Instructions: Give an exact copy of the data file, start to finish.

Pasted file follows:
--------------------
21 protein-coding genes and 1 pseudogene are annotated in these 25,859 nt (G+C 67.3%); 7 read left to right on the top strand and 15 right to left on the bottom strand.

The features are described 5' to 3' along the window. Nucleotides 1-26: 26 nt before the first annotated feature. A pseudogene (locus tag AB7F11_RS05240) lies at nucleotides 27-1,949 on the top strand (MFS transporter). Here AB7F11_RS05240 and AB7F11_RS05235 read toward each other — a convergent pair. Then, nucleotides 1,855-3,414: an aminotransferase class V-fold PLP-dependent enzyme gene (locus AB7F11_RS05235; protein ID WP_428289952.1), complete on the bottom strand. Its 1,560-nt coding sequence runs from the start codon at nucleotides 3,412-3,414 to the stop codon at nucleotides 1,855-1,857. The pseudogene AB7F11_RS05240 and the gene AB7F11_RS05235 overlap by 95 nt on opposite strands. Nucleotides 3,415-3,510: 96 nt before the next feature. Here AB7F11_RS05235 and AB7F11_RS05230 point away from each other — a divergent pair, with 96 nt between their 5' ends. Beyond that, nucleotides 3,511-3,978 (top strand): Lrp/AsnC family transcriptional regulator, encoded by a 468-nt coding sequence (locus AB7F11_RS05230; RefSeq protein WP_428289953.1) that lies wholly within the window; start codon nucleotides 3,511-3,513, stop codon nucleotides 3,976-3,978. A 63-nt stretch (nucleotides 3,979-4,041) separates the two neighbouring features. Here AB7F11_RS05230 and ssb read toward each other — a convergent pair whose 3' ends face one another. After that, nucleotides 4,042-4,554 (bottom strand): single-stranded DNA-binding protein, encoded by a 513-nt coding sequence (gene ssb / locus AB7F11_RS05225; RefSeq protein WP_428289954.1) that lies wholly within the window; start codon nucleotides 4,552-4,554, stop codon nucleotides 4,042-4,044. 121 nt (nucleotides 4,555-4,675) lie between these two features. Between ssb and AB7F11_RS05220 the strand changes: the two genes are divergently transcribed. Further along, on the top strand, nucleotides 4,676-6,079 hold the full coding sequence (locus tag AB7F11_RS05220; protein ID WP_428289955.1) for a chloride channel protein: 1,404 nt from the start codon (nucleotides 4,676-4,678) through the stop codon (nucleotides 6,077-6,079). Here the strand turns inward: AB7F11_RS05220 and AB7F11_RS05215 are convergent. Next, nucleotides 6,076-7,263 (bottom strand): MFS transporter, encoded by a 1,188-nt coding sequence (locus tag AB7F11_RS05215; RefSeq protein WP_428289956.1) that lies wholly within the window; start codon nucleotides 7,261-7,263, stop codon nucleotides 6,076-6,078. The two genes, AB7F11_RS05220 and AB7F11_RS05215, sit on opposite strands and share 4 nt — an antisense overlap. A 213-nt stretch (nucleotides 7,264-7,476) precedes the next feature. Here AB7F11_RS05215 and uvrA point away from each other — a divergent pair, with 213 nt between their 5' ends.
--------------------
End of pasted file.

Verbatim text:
21 protein-coding genes and 1 pseudogene are annotated in these 25,859 nt (G+C 67.3%); 7 read left to right on the top strand and 15 right to left on the bottom strand.

The features are described 5' to 3' along the window. Nucleotides 1-26: 26 nt before the first annotated feature. A pseudogene (locus tag AB7F11_RS05240) lies at nucleotides 27-1,949 on the top strand (MFS transporter). Here AB7F11_RS05240 and AB7F11_RS05235 read toward each other — a convergent pair. Then, nucleotides 1,855-3,414: an aminotransferase class V-fold PLP-dependent enzyme gene (locus AB7F11_RS05235; protein ID WP_428289952.1), complete on the bottom strand. Its 1,560-nt coding sequence runs from the start codon at nucleotides 3,412-3,414 to the stop codon at nucleotides 1,855-1,857. The pseudogene AB7F11_RS05240 and the gene AB7F11_RS05235 overlap by 95 nt on opposite strands. Nucleotides 3,415-3,510: 96 nt before the next feature. Here AB7F11_RS05235 and AB7F11_RS05230 point away from each other — a divergent pair, with 96 nt between their 5' ends. Beyond that, nucleotides 3,511-3,978 (top strand): Lrp/AsnC family transcriptional regulator, encoded by a 468-nt coding sequence (locus AB7F11_RS05230; RefSeq protein WP_428289953.1) that lies wholly within the window; start codon nucleotides 3,511-3,513, stop codon nucleotides 3,976-3,978. A 63-nt stretch (nucleotides 3,979-4,041) separates the two neighbouring features. Here AB7F11_RS05230 and ssb read toward each other — a convergent pair whose 3' ends face one another. After that, nucleotides 4,042-4,554 (bottom strand): single-stranded DNA-binding protein, encoded by a 513-nt coding sequence (gene ssb / locus AB7F11_RS05225; RefSeq protein WP_428289954.1) that lies wholly within the window; start codon nucleotides 4,552-4,554, stop codon nucleotides 4,042-4,044. 121 nt (nucleotides 4,555-4,675) lie between these two features. Between ssb and AB7F11_RS05220 the strand changes: the two genes are divergently transcribed. Further along, on the top strand, nucleotides 4,676-6,079 hold the full coding sequence (locus tag AB7F11_RS05220; protein ID WP_428289955.1) for a chloride channel protein: 1,404 nt from the start codon (nucleotides 4,676-4,678) through the stop codon (nucleotides 6,077-6,079). Here the strand turns inward: AB7F11_RS05220 and AB7F11_RS05215 are convergent. Next, nucleotides 6,076-7,263 (bottom strand): MFS transporter, encoded by a 1,188-nt coding sequence (locus tag AB7F11_RS05215; RefSeq protein WP_428289956.1) that lies wholly within the window; start codon nucleotides 7,261-7,263, stop codon nucleotides 6,076-6,078. The two genes, AB7F11_RS05220 and AB7F11_RS05215, sit on opposite strands and share 4 nt — an antisense overlap. A 213-nt stretch (nucleotides 7,264-7,476) precedes the next feature. Here AB7F11_RS05215 and uvrA point away from each other — a divergent pair, with 213 nt between their 5' ends.